San Francisco’s love affair with the electric car +VIDEO

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One in five purely electric cars in the United States was bought by San Franciscans this year. Nearly a quarter of the nation’s public plug in vehicle charging stations are located in California. The electric vehicle manufacturer Tesla is outselling Porsches, Lincolns and Cadillacs in the state. Californians have bought 34,000 Toyota hybrid Priuses so far this year. One Californian rental car company, City Car Share, is in the process of converting its entire fleet to electric.To celebrate their affection for petrol free cars, a week of events is being held in San Francisco to show other drivers the benefits of all electric and plug in hybrid cars.

But nationwide, many consumers are still wary of electric cars, feeling they’re too expensive, too slow and don’t get enough miles per charge.Organisers of “Charge Across Town” Electric Vehicle Week say the event in California aims to eliminate some of these misconceptions. New EV models can get up to 300 miles per charge and a few models cost under 20 thousand dollars. The new Ford Fusion 2014 is just over US $21,000.

“Some of the earlier electric vehicles didn’t go very far, let’s be honest,” says Maureen Blanc, Director, Charge Across Town. “Now you can go up to 200, 300 miles in some of these vehicles and it’s going to get better.”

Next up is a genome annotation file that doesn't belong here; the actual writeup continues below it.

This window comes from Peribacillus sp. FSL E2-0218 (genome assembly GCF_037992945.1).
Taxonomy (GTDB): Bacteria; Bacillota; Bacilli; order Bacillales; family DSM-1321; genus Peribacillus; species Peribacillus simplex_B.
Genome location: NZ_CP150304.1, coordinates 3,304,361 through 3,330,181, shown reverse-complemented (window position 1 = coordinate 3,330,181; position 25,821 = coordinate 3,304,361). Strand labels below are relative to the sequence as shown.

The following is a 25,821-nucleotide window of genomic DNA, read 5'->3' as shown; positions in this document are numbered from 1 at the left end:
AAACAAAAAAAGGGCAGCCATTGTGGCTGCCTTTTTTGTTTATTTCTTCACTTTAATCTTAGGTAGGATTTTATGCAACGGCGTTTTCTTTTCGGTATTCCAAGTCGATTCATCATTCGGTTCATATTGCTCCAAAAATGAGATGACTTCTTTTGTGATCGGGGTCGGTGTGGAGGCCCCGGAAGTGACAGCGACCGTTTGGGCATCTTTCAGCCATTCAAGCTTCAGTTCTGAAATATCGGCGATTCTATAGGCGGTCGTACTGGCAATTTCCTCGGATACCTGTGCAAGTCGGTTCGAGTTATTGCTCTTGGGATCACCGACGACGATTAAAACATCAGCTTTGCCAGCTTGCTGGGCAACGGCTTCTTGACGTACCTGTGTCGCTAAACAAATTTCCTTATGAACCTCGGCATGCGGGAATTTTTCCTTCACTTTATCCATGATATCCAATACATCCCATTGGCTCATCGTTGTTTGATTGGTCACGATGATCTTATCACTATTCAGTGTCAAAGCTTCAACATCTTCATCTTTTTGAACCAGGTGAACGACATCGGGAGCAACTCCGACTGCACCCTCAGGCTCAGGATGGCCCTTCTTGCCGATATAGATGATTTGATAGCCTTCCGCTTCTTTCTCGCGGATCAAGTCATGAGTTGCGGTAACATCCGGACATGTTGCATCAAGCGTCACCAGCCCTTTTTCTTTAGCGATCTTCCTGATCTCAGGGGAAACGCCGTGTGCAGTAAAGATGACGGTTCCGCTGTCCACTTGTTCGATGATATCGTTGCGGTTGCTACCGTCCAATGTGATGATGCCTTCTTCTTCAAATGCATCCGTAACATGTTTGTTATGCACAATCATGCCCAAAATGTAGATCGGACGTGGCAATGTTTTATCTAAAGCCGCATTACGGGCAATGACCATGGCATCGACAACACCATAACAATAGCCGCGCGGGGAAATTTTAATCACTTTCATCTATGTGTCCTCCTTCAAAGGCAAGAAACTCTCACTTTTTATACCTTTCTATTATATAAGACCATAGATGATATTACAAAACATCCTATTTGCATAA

There are signs that car buyers in the the rest of the United States are turning to electric vehicles. Plug-in vehicles that run entirely on battery power or that combine electric and gasoline drives represent less than 1% of total U.S. vehicle sales, but in the past three years their numbers have grown rapidly. Sales nearly tripled in 2012 and are on track to nearly double this year, according to the trade group, Electric Drive Transportation Association. August 2013 was a record-breaking month with 11,363 electric cars sold, a fifty per cent increase on the previous month. Good news for environmentalists who say electric vehicles are much better for the environment compared to gas-guzzling cars.

California has ambitious goals for lowering its carbon foot print and encouraging more drivers to buy electric cars forms a major part of it. Its Zero Emissions Vehicle regulation (ZEV) requires that 1.4 million electric, plug-in hybrid, and fuel cell vehicles are sold in the state by 2025. To help encourage new buyers, California’s green and white High Occupancy Vehicle (HOV) sticker programme allows solo drivers of electric cars and some plug-in hybrids to use the carpool lane. The programme was due to expire in January 2015 but has been extended for another four years. There is also more choice for drivers with twenty models on the market in the US.

“Two years ago we had one or two models out there,” says Mike Harrigan, the Director of Electric Vehicle Program, City Car Share. “Tesla was ploughing fertile ground but nobody with a normal budget could afford to buy an electric car. Now there’s probably 15-20 of plug in models available on the market.”

New 2014 EV models available for test drives during the “Charge Across Town Week” include the new BMW i3 and the new Tesla Model X. And fans of the Electric Vehicle say drivers should be in for a smooth ride. “The beauty of an electric motor drive is that you get maximum torque out of your very first RPM,” says Robert Langford, Manager of Plug In Vehicles Sales for Honda. “So acceleration from a standing start is superior actually to an internal combustion engine for the most part.” 

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